Clinton County Ohio farm

Few laws are as reviled by landowners as the power of eminent domain. Farmers believe the government’s ability to take private property is an authority best used infrequently, said Leah Curtis, OFBF’s director of agricultural law.

“Generally we would oppose the government’s taking of farmland,” Curtis said while explaining Farm Bureau policy in a recent “Legal With Leah” podcast.

Government is empowered to take private property if it’s for “a public use.” And what is a public use? “That’s always the tricky question,” she said.

The definition of public use has been broadened to go beyond traditional uses such as roads, rail lines or utility pathways. Courts have ruled that in some cases, economic development also qualifies. If a government agency determines that a property would generate more taxes or a higher quality of life for the community, then that is also a basis for appropriating land. That power is limited; OFBF participated in an eminent domain overhaul that put restrictions on this type of taking under Ohio law.

In some cases, businesses can be granted the authority to take land. “Some private companies can use the power of eminent domain if they are putting in things like utilities that are generally going to benefit the rest of the community or the public at large,” Curtis said.

Pipeline construction in many parts of Ohio has landowners calling Farm Bureau for advice. Curtis said not all pipeline companies have the authority to do eminent domain. Questions over exactly which firms can use the power are currently being litigated in Ohio courts, and Farm Bureau is monitoring those cases.

Curtis said Farm Bureau policy on land takings is clear. “We would prefer that the government or anybody using eminent domain first try to purchase that property at a fair market price. And, generally we do oppose taking property for private use.”

In challenging a taking, the starting point often is to assess the necessity of the project. “Is this really needed, is this really going to be for a public use? That’s going to be the main issue the court is going to look at.”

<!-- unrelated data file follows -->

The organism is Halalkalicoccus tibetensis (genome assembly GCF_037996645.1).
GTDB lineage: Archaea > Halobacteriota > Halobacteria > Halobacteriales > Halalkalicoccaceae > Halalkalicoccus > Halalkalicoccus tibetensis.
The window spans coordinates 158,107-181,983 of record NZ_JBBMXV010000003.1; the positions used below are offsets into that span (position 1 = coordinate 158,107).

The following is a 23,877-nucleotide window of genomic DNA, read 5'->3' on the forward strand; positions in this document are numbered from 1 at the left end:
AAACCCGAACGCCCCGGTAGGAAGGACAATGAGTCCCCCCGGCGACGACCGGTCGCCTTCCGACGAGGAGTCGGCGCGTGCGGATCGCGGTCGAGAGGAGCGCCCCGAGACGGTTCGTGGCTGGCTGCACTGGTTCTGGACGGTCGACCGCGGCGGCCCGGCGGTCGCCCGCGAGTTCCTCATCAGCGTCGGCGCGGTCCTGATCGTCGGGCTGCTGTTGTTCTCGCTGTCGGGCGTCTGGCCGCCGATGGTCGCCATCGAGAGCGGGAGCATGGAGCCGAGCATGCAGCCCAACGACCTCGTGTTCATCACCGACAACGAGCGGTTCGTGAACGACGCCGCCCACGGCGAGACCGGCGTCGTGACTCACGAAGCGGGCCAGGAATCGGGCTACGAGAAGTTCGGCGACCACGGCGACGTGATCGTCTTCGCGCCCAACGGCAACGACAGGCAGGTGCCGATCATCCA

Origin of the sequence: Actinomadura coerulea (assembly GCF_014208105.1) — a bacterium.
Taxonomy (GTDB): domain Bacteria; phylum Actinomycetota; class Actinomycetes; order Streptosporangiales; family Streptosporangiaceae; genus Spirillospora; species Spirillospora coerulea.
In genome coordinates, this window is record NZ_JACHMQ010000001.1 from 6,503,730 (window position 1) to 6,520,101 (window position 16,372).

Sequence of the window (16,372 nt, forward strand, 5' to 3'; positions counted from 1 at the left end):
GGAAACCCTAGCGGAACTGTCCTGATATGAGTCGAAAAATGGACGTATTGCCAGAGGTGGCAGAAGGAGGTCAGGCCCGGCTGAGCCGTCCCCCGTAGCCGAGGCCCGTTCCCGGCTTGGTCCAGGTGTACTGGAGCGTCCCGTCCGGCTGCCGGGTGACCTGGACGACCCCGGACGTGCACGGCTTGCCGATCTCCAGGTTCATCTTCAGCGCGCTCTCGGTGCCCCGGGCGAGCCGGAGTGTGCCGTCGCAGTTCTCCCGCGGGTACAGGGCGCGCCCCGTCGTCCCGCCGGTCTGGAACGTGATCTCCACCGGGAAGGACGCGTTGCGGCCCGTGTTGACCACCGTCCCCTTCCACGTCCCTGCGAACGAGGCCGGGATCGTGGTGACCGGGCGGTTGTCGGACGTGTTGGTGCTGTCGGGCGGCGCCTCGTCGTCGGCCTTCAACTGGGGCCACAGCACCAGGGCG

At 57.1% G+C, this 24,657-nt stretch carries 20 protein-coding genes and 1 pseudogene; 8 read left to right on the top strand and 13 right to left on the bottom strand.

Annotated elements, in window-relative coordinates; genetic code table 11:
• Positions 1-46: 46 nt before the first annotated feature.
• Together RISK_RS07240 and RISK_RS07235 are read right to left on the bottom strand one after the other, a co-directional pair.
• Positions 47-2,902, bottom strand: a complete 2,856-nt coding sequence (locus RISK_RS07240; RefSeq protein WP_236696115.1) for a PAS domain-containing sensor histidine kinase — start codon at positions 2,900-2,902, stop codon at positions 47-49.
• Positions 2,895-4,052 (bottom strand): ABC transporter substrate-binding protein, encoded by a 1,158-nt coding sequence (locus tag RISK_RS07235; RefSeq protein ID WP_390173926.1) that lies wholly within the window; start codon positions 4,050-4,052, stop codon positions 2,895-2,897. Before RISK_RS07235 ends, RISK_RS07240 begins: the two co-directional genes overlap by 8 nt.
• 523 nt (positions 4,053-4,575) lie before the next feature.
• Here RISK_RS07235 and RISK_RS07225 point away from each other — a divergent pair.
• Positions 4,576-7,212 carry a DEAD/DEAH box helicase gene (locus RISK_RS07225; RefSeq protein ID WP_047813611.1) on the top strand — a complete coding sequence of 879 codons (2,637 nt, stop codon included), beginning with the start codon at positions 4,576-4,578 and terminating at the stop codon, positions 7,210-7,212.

Farm Bureau can help members understand the eminent domain process and point them to experienced legal counsel.

Curtis’ advice on whether landowners should get a lawyer involved early on: “Always.”

More Landowner Information

For further explanation of eminent domain and more information on other topics impacting landowners, Ohio Farm Bureau members can log in and download the Landowner Toolkit. Not a member? Join today!

Get the full list of landowner topics covered in the toolkit, with tips blogs for each in Ohio Farm Bureau’s Legal Information Series.

Also, listen to Legal with Leah, a podcast featuring Ohio Farm Bureau’s Director of Ag Law Leah Curtis discussing topics impacting landowners.

Plus, hear a Town Hall Ohio panel discussion of various private property rights.

Ohio Farm Bureau membership

I'm eternally grateful for the support Ohio Farm Bureau scholarships provided in helping me turn my dreams into reality.
Bethany Starlin's avatar
Bethany Starlin

Hocking County Farm Bureau

Available scholarships
I see the value and need to be engaged in the community I live in, to be a part of the decision-making process and to volunteer with organizations that help make our community better.
Matt Aultman's avatar
Matt Aultman

Darke County Farm Bureau

Leadership development
With not growing up on a farm, I’d say I was a late bloomer to agriculture. I feel so fortunate that I found the agriculture industry. There are so many opportunities for growth.
Jenna Gregorich's avatar
Jenna Gregorich

Coshocton County Farm Bureau

Growing our Generation
Labor has always been an issue, mainly because we are a seasonal operation. So that's a challenge finding somebody who only wants to work three months out of a year, sometimes up to six months.
Mandy Way's avatar
Mandy Way

Way Farms

Business Solutions
Farm Bureau involvement has taught me how to grow my professional and leadership experience outside of the workforce and how to do that in a community-centric way.
Jaclyn De Candio's avatar
Jaclyn De Candio

Clark County Farm Bureau

Young Ag Professionals program
If it wasn't for Farm Bureau, I personally, along with many others, would not have had the opportunity to meet with our representatives face to face in Washington.
Austin Heil's avatar
Austin Heil

Hardin County Farm Bureau

Washington, D.C. Leadership Experience
So many of the issues that OFBF and its members are advocating for are important to all Ohioans. I look at OFBF as an agricultural watchdog advocating for farmers and rural communities across Ohio.
Mary Smallsreed's avatar
Mary Smallsreed

Trumbull County Farm Bureau

Advocacy
Suggested Tags: